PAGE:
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A study has found the link between the walkability of a city and stress


If you’re an inner city resident, you’ll probably have some strong opinions about walking. For some of us, walking from a to b simply isn’t an option – unless you’ve got a couple of hours to spare. That leaves us with the faff of public transport, the expenses of uber, or if you’re lucky, the traffic that comes along with driving.

But what if we told you that walking around your city could lower your stress levels? Just hear us out…

There’s a certain joy that comes from meandering your favourite neighbourhood. Wandering the centre of a city or discovering new backstreets by foot are welcome relief from the slog of public transport, but all too often our busy lives mean we just don’t have the time for the simple joy of walking. And as it turns out, this can have a serious impact on our mental health…

A new study based in the UK, has questioned the relationship between the walkability of a city and the blood pressure levels of its residents. 430,000 residents of 22 UK cities including London and Liverpool were studied, with pretty clear results: the more walkable the city, the lower the stress and blood pressure levels of its residents.

Making Britain more walkable would be a huge step towards reducing our carbon footprint, as well as promoting active lifestyles and getting Brits to finally ditch their uber habits (guilty.) With the proposed pedestrianisation of Oxford Street, one of the UK’s most congested areas, the wheels are already in motion for a more walkable Britain. And London isn’t the only city catching on to the walking revival; Madrid is following suit with its placement of water fountains dotted around the city to help keep pedestrians hydrated, whilst Melbourne has transformed its old alleyways into hotspots for cafes and shops.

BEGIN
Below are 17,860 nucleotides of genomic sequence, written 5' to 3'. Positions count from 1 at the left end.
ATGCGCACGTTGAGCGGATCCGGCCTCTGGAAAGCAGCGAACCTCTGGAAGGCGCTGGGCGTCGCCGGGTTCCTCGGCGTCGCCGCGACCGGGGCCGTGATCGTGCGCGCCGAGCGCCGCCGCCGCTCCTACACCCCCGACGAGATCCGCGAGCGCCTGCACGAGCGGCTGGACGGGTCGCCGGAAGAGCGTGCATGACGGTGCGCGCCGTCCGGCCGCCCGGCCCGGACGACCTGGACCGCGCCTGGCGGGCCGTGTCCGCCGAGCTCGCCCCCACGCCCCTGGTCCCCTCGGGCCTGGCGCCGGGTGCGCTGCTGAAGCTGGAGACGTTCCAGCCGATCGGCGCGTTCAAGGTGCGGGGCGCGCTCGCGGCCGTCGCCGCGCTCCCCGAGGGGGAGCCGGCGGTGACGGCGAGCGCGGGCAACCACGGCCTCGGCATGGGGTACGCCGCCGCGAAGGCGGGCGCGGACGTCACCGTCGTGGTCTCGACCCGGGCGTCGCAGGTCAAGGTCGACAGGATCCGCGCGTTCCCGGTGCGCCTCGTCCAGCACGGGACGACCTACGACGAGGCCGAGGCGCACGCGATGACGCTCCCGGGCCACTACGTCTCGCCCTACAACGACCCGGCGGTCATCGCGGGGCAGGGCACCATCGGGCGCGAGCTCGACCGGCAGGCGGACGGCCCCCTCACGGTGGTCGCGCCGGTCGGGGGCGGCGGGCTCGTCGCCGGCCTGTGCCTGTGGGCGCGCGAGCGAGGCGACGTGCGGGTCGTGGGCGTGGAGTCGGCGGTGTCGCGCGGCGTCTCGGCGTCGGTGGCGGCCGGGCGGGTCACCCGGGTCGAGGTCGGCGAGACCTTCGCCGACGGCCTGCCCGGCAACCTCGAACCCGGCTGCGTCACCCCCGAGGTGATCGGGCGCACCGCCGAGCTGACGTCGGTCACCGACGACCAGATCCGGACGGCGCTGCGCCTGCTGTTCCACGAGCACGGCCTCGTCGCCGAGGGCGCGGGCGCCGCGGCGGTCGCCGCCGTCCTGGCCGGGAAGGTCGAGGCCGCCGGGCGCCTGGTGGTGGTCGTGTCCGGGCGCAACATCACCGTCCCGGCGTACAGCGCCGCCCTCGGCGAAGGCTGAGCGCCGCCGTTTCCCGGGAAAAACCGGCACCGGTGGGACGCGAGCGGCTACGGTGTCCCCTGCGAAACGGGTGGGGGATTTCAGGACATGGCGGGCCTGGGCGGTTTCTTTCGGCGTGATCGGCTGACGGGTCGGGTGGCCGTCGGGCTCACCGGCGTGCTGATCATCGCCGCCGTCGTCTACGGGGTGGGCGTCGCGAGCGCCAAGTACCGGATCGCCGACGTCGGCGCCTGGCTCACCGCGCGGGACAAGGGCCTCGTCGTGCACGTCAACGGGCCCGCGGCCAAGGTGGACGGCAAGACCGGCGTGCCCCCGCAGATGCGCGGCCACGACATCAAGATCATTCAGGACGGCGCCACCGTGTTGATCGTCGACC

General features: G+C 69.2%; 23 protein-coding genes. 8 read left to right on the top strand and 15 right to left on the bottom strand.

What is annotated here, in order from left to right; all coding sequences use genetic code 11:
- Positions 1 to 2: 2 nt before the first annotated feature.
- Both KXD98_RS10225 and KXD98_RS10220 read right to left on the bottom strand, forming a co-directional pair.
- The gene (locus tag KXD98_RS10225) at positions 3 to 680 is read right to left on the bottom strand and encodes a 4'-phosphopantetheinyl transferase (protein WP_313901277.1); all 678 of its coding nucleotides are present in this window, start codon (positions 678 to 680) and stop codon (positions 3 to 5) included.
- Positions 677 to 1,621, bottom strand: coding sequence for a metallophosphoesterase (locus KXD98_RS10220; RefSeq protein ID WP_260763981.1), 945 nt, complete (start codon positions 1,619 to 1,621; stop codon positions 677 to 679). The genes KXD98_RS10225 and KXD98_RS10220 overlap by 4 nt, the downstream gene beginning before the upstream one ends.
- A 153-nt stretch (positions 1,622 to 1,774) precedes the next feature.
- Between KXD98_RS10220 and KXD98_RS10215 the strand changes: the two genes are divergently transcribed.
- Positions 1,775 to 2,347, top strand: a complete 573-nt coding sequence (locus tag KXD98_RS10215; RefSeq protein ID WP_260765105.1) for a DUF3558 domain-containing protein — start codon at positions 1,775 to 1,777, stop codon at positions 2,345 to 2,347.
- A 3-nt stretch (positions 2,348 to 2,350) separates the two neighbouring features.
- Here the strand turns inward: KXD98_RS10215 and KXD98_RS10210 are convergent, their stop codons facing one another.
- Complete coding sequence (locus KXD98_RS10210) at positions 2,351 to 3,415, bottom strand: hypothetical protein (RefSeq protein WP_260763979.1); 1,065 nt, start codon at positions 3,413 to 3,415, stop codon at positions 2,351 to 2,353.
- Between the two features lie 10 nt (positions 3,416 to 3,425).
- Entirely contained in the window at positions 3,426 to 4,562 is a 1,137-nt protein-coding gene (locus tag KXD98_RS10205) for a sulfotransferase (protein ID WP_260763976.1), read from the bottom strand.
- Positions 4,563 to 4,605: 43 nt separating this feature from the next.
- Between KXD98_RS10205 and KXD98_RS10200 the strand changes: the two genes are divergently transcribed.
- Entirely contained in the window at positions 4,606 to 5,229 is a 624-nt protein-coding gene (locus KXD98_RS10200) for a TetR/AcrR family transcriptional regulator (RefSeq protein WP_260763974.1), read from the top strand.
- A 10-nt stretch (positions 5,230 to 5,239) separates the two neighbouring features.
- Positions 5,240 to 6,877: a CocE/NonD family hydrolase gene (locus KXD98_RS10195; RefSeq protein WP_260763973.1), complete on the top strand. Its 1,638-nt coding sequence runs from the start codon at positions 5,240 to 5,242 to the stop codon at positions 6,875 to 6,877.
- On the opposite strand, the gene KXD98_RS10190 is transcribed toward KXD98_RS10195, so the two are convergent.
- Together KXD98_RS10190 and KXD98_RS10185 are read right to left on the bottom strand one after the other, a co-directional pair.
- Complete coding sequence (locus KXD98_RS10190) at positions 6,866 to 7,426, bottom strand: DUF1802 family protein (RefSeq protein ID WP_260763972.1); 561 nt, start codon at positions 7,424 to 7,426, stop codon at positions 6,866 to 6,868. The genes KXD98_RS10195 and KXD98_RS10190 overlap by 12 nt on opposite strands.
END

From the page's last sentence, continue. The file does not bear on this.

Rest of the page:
So where are the world’s most walkable cities? Ancient European cities were designed specifically to be explored by foot, with Rome’s winding back streets and pedestrian friendly squares a prime example. Even cities like Paris were created for pedestrians but had to adapt to the car age, resulting in some pretty crazy pollution levels.

One (perhaps surprising) city brilliant for walking is Fez, Morocco. The walled city centre means cars are minimal, and because the city was founded in the 9th century the streets are super narrow, with even the rubbish being collected by donkey. If the logic of the study is corrected, Fez’s residents must be pretty chill.



From a travellers point of view, we should always be aiming to explore a city as it was meant to be explored. For historical cities like Fez, Rome or Florence, that’s on foot, walking the paths of the Moors or Romans, exploring the city as they did. For newer cities like Sydney, Auckland or Vancouver, the car-friendly roads mean you’d probably get more out of a bus tour if you want to see all the sights (although walking is always more fun, don’t you think?).

As for your own cities, it’s time we start falling back in love with walking. Pick out your best walking shoes, choose your favourite podcast or create a ‘walking through my city’ Spotify playlist, and get going. If you’re planning to move abroad, it might be worth checking out the city’s walkability levels too. It might end up making the world of difference.